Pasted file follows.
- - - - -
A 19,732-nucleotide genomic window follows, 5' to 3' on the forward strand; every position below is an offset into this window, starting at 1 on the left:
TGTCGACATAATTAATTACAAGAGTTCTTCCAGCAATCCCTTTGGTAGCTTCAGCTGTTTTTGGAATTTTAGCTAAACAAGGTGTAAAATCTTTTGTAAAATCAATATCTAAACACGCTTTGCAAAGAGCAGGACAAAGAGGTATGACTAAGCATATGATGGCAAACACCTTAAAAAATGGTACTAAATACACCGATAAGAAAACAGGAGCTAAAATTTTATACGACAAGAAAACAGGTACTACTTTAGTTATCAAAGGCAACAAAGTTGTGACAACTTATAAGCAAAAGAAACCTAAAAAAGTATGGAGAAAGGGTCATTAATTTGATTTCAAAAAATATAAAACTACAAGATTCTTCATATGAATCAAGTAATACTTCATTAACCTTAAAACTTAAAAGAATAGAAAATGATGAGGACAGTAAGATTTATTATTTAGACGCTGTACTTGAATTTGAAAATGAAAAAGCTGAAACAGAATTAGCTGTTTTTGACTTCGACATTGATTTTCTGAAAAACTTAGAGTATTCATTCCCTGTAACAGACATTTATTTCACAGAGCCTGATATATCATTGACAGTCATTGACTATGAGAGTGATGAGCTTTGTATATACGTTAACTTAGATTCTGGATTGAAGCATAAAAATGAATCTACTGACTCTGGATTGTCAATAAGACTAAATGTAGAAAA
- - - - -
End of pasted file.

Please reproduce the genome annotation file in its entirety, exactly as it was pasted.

A 19,732-nucleotide genomic window follows, 5' to 3' on the forward strand; every position below is an offset into this window, starting at 1 on the left:
TGTCGACATAATTAATTACAAGAGTTCTTCCAGCAATCCCTTTGGTAGCTTCAGCTGTTTTTGGAATTTTAGCTAAACAAGGTGTAAAATCTTTTGTAAAATCAATATCTAAACACGCTTTGCAAAGAGCAGGACAAAGAGGTATGACTAAGCATATGATGGCAAACACCTTAAAAAATGGTACTAAATACACCGATAAGAAAACAGGAGCTAAAATTTTATACGACAAGAAAACAGGTACTACTTTAGTTATCAAAGGCAACAAAGTTGTGACAACTTATAAGCAAAAGAAACCTAAAAAAGTATGGAGAAAGGGTCATTAATTTGATTTCAAAAAATATAAAACTACAAGATTCTTCATATGAATCAAGTAATACTTCATTAACCTTAAAACTTAAAAGAATAGAAAATGATGAGGACAGTAAGATTTATTATTTAGACGCTGTACTTGAATTTGAAAATGAAAAAGCTGAAACAGAATTAGCTGTTTTTGACTTCGACATTGATTTTCTGAAAAACTTAGAGTATTCATTCCCTGTAACAGACATTTATTTCACAGAGCCTGATATATCATTGACAGTCATTGACTATGAGAGTGATGAGCTTTGTATATACGTTAACTTAGATTCTGGATTGAAGCATAAAAATGAATCTACTGACTCTGGATTGTCAATAAGACTAAATGTAGAAAA